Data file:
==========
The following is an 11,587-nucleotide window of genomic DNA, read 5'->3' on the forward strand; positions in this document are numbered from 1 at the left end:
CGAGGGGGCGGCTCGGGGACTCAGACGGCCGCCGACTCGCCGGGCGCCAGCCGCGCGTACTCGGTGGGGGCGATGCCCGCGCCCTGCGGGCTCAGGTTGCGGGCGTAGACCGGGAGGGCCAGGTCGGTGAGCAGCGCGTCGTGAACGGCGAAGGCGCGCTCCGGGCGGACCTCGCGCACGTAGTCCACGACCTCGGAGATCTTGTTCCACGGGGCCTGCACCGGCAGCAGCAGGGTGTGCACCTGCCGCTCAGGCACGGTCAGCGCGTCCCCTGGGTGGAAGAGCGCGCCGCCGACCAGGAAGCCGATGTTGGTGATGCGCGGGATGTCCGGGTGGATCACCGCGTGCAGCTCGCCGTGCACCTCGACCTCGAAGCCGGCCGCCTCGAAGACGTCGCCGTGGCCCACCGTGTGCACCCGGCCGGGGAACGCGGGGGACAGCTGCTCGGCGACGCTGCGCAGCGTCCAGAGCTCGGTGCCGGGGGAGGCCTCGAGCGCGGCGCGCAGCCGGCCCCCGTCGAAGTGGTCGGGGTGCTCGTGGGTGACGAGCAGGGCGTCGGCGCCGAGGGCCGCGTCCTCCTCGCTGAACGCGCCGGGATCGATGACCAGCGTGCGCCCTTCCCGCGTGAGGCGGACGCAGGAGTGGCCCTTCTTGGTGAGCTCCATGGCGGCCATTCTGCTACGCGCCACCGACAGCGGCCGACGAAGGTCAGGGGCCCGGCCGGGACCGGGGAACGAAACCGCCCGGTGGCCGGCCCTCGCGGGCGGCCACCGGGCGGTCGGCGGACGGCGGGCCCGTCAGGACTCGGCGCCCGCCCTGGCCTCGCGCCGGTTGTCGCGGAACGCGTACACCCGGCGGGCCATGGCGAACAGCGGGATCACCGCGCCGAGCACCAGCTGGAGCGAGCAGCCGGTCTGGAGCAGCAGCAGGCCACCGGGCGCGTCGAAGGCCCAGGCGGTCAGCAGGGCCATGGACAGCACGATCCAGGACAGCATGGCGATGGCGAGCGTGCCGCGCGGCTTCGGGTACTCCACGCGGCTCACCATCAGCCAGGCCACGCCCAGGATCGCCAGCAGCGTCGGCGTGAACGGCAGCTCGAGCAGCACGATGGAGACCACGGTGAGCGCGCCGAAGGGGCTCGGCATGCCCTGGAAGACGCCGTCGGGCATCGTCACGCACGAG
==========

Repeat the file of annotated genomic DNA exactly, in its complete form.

The following is an 11,587-nucleotide window of genomic DNA, read 5'->3' on the forward strand; positions in this document are numbered from 1 at the left end:
CGAGGGGGCGGCTCGGGGACTCAGACGGCCGCCGACTCGCCGGGCGCCAGCCGCGCGTACTCGGTGGGGGCGATGCCCGCGCCCTGCGGGCTCAGGTTGCGGGCGTAGACCGGGAGGGCCAGGTCGGTGAGCAGCGCGTCGTGAACGGCGAAGGCGCGCTCCGGGCGGACCTCGCGCACGTAGTCCACGACCTCGGAGATCTTGTTCCACGGGGCCTGCACCGGCAGCAGCAGGGTGTGCACCTGCCGCTCAGGCACGGTCAGCGCGTCCCCTGGGTGGAAGAGCGCGCCGCCGACCAGGAAGCCGATGTTGGTGATGCGCGGGATGTCCGGGTGGATCACCGCGTGCAGCTCGCCGTGCACCTCGACCTCGAAGCCGGCCGCCTCGAAGACGTCGCCGTGGCCCACCGTGTGCACCCGGCCGGGGAACGCGGGGGACAGCTGCTCGGCGACGCTGCGCAGCGTCCAGAGCTCGGTGCCGGGGGAGGCCTCGAGCGCGGCGCGCAGCCGGCCCCCGTCGAAGTGGTCGGGGTGCTCGTGGGTGACGAGCAGGGCGTCGGCGCCGAGGGCCGCGTCCTCCTCGCTGAACGCGCCGGGATCGATGACCAGCGTGCGCCCTTCCCGCGTGAGGCGGACGCAGGAGTGGCCCTTCTTGGTGAGCTCCATGGCGGCCATTCTGCTACGCGCCACCGACAGCGGCCGACGAAGGTCAGGGGCCCGGCCGGGACCGGGGAACGAAACCGCCCGGTGGCCGGCCCTCGCGGGCGGCCACCGGGCGGTCGGCGGACGGCGGGCCCGTCAGGACTCGGCGCCCGCCCTGGCCTCGCGCCGGTTGTCGCGGAACGCGTACACCCGGCGGGCCATGGCGAACAGCGGGATCACCGCGCCGAGCACCAGCTGGAGCGAGCAGCCGGTCTGGAGCAGCAGCAGGCCACCGGGCGCGTCGAAGGCCCAGGCGGTCAGCAGGGCCATGGACAGCACGATCCAGGACAGCATGGCGATGGCGAGCGTGCCGCGCGGCTTCGGGTACTCCACGCGGCTCACCATCAGCCAGGCCACGCCCAGGATCGCCAGCAGCGTCGGCGTGAACGGCAGCTCGAGCAGCACGATGGAGACCACGGTGAGCGCGCCGAAGGGGCTCGGCATGCCCTGGAAGACGCCGTCGGGCATCGTCACGCACGAG